A tactical shake-up could see Bristol City return to form

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Manager Lee Johnson’s trusted 4-2-3-1 formation worked wonders for Bristol City at the start of the season, so much so that The Robins found themselves in the play-offs for much of the early campaign. Yet, since the turn of October, City have won only two of eight league games, arguably due to oppositions familiarising themselves with Johnson’s preferred approach. With the six games in December all being against winnable sides, it is imperative that Johnson adapts his existing system to give the team the best chance of climbing back into the play-off spots.

It has become increasingly clear that in recent weeks City’s chances on goal have been more limited. Tammy Abraham has only scored two of his twelve goals in the last ten matches – albeit through no fault of his own. A born poacher, breaks for Abraham have been limited due to a lack of service from wide-men, who often seem too apprehensive to attack. In the 4-2-3-1 formation a winger’s role involves numerous offensive duties. Unfortunately it seems more and more apparent that such required traits are not the forte of Callum O’Dowda, Luke Freeman or Jamie Paterson. Paterson, along with a tendency to drift inside far too frequently, has been anonymous in our last five games following on from a positive start to life in BS3.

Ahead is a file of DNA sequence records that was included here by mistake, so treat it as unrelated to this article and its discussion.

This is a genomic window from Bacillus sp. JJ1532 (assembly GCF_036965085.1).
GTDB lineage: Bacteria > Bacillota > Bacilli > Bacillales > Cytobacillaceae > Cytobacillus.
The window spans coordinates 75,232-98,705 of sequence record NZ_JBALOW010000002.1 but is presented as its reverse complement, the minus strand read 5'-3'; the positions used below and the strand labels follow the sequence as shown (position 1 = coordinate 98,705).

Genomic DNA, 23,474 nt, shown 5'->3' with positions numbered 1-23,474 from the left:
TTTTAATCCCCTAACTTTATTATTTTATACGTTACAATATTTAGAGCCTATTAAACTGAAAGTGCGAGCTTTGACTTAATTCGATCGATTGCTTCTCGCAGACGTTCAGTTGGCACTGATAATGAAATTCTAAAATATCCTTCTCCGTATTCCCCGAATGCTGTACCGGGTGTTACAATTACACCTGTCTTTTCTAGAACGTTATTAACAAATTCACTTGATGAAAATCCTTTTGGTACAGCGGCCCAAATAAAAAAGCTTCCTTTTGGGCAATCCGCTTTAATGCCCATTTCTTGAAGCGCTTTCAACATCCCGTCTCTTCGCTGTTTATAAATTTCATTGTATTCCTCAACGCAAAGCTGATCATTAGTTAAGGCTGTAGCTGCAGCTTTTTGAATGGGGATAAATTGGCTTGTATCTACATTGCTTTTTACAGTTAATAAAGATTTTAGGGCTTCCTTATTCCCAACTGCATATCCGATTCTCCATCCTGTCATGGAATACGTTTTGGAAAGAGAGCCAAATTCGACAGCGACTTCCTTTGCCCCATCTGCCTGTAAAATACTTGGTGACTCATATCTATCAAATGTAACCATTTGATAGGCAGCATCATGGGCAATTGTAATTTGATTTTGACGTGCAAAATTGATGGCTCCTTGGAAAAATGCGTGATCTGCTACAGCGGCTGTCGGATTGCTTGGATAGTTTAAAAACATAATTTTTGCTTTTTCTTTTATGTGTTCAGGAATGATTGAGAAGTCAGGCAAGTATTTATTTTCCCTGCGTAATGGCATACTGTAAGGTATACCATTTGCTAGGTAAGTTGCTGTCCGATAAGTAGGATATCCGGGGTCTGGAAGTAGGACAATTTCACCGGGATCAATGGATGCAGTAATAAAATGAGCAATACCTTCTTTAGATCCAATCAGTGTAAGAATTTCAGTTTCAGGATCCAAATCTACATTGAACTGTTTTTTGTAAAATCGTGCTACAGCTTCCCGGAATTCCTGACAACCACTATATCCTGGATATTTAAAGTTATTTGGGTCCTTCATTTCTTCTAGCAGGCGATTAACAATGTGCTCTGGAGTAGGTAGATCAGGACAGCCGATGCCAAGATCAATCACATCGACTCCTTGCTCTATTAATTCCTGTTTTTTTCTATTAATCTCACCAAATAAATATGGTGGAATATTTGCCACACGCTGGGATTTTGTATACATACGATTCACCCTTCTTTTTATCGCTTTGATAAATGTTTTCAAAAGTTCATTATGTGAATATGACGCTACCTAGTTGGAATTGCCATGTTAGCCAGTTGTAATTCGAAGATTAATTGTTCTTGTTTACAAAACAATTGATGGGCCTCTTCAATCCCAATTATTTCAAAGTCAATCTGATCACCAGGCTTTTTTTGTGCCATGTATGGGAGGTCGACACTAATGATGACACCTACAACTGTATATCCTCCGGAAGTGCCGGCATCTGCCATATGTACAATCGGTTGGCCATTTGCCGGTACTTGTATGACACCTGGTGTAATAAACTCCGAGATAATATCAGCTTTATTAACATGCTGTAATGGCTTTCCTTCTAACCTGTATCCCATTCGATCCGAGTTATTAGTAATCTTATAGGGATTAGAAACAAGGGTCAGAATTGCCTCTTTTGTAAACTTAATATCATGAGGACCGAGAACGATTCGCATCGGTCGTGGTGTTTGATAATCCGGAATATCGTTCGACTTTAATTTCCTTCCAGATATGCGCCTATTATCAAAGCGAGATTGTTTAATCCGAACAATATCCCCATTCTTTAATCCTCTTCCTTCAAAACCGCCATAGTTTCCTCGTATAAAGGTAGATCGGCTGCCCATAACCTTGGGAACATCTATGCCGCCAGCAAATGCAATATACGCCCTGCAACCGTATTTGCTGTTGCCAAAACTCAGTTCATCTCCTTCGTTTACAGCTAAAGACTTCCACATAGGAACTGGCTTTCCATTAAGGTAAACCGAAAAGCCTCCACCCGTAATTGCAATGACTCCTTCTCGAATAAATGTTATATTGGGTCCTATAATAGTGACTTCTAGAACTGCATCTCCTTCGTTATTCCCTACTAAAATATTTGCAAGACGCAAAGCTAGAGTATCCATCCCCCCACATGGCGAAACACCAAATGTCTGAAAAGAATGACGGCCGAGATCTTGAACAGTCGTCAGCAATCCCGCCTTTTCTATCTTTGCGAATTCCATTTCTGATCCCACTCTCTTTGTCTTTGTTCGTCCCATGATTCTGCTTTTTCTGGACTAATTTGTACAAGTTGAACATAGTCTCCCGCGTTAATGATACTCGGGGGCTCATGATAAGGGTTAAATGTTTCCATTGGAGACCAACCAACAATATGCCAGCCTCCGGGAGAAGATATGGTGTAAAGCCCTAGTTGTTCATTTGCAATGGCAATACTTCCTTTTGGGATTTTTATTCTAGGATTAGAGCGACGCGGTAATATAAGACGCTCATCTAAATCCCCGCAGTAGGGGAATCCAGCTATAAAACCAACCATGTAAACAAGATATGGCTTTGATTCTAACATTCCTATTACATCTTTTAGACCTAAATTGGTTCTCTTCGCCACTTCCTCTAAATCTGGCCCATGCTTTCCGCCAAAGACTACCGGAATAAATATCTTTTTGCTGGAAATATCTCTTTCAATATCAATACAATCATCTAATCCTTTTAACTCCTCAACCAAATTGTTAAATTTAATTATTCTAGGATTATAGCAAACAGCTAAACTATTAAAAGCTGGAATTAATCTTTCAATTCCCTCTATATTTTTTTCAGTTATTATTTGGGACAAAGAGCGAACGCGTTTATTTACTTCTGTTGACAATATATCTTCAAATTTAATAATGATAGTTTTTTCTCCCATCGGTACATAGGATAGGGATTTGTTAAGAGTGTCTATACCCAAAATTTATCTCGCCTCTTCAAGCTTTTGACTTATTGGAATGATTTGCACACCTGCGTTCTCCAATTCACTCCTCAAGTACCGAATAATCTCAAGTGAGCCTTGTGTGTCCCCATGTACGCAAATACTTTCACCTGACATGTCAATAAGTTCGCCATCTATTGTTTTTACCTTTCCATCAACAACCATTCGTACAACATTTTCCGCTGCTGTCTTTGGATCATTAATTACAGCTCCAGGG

Subsequently, a transition to a basic 4-4-2 could be the key for a return to form. A more balanced role would certainly suit O’Dowda and Freeman, as well as giving Joe Bryan a chance to play further forward if Johnson opts to recall Scott Golbourne to left back. Tammy Abraham would also have further support up front, whether that be in the form of Aaron Wilbraham, Lee Tomlin or Swede Gustav Engvall. However, it is obvious that Tomlin’s best position is a “free” number 10 role just behind the striker, and thus playing him up front alongside Abraham may not get the best out of him. Due to the flat nature of the 4-4-2, using Tomlin in his favoured Francisco Totti-esque trequartista role would not prove a viable option.

A potential 4-3-1-2 lineup for Bristol City

So this raises the question of 4-3-1-2. Fundamentally, this formation suits Tomlin, our best player on his day, because of the licence it brings to use a number 10. Similarly to the 4-4-2, Abraham would once again have greater support in a strike partner, and with City’s strength in the central midfielder position, boasting the likes of Bobby Reid, Gary O’Neil, and Korey Smith, we could afford to exert such players to the best of their abilities in a three-man partnership. Many would argue that the problem with this formation is width. However, agile central players such as Reid and Smith show that this shouldn’t prove anywhere near as much of a problem as some seem to think. I believe that the biggest advantage of using the 4-3-1-2 formation would be that our full backs will be more likelyto produce early crosses into the likes of Abraham, Wilbraham and Engvall. Particularly in the case of Joe Bryan, who has the capability to deliver an excellent ball, this should culminate in more much-needed goals for Bristol City.

I’m very interested to see what changes Lee Johnson may make ahead of the clash with Ipswich. I can’t help but feel that if the manager is overly-stubborn then we may have a repeat of last season under Steve Cotterill, and consequently City may continue to fall down the league. If Johnson does find a successful new system, a play-off position will certainly not come out of the blue.